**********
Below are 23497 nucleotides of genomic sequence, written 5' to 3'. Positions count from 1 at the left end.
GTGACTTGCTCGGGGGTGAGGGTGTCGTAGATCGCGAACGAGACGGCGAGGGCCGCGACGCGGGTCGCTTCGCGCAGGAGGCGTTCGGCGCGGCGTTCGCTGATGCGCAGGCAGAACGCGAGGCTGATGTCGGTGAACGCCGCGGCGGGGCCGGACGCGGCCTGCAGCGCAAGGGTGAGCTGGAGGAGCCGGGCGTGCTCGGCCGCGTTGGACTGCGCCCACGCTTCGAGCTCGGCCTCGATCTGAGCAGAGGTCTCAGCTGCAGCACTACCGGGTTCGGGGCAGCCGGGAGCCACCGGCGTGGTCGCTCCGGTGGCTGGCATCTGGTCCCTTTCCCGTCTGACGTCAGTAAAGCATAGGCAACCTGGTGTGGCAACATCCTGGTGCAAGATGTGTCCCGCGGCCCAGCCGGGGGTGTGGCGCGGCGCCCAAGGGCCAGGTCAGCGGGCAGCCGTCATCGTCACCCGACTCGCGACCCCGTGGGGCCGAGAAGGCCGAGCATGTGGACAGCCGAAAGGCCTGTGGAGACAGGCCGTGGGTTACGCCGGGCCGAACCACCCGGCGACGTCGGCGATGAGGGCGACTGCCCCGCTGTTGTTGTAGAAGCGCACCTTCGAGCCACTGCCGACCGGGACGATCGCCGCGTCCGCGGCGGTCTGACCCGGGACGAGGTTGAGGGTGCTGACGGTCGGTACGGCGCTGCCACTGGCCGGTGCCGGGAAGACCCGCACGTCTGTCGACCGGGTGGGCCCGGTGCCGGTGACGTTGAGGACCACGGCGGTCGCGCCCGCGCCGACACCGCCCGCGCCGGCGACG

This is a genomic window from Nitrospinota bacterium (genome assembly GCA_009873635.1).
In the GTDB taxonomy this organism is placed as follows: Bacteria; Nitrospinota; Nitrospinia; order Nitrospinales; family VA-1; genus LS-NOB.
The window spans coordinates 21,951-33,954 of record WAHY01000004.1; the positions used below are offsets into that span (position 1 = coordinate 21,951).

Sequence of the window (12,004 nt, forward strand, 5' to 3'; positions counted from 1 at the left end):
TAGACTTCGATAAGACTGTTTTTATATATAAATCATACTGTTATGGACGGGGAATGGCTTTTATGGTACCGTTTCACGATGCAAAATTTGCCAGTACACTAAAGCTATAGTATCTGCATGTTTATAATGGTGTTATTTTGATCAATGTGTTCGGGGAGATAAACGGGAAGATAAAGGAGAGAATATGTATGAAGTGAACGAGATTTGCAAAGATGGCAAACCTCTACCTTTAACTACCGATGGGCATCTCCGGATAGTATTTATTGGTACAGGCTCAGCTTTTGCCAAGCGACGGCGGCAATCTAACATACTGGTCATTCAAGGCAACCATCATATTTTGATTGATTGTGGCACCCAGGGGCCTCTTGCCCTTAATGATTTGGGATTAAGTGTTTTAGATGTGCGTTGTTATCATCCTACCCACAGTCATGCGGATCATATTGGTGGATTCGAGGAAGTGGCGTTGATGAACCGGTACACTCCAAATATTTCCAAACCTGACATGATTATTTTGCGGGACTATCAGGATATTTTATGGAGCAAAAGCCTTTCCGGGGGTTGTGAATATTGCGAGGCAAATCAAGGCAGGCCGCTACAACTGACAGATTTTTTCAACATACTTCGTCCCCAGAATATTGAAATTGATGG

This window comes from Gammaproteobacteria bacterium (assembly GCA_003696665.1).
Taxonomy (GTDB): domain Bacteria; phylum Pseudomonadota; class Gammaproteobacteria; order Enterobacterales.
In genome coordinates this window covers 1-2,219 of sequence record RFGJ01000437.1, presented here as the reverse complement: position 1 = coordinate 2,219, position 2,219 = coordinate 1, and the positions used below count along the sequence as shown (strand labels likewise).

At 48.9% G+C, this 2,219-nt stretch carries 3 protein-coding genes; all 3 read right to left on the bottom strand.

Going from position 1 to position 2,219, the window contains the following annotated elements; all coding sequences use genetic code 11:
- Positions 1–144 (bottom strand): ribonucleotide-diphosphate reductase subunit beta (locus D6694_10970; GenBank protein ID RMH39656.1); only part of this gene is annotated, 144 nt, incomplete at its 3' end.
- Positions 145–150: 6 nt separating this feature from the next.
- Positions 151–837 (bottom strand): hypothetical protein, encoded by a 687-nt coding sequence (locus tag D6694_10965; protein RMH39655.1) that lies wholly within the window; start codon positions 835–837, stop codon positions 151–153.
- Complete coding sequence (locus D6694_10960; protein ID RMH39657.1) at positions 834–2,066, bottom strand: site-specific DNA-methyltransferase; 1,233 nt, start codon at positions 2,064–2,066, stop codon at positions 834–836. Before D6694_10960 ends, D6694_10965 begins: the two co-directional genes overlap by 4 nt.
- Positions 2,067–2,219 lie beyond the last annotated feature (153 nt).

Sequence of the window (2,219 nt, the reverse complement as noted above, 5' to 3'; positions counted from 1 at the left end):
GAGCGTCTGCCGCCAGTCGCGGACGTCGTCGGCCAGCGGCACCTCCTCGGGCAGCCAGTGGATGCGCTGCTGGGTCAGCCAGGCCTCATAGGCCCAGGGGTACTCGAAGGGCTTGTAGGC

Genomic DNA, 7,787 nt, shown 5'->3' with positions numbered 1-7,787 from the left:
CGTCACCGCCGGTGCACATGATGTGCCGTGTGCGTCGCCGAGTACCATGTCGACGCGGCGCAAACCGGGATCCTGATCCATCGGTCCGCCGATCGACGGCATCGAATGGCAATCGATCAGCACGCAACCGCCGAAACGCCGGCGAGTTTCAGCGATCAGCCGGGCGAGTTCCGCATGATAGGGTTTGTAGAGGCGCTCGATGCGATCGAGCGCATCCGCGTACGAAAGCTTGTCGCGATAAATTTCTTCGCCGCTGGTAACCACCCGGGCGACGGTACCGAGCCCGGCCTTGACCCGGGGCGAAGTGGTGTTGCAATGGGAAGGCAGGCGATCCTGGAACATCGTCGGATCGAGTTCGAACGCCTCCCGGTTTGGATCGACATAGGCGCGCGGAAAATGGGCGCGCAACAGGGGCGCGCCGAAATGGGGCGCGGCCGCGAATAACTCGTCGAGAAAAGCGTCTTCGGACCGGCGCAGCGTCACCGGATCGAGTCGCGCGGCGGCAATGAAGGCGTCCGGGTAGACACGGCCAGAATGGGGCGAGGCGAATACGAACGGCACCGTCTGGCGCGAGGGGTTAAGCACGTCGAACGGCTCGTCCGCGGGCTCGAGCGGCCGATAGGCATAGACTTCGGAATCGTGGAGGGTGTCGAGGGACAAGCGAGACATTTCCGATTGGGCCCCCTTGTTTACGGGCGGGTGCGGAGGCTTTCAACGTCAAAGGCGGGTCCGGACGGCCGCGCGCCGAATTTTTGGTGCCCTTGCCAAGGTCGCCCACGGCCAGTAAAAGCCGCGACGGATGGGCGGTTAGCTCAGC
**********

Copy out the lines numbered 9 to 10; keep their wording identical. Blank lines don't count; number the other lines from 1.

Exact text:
Taxonomy (GTDB): domain Bacteria; phylum Pseudomonadota; class Gammaproteobacteria; order Enterobacterales.
In genome coordinates this window covers 1-2,219 of sequence record RFGJ01000437.1, presented here as the reverse complement: position 1 = coordinate 2,219, position 2,219 = coordinate 1, and the positions used below count along the sequence as shown (strand labels likewise).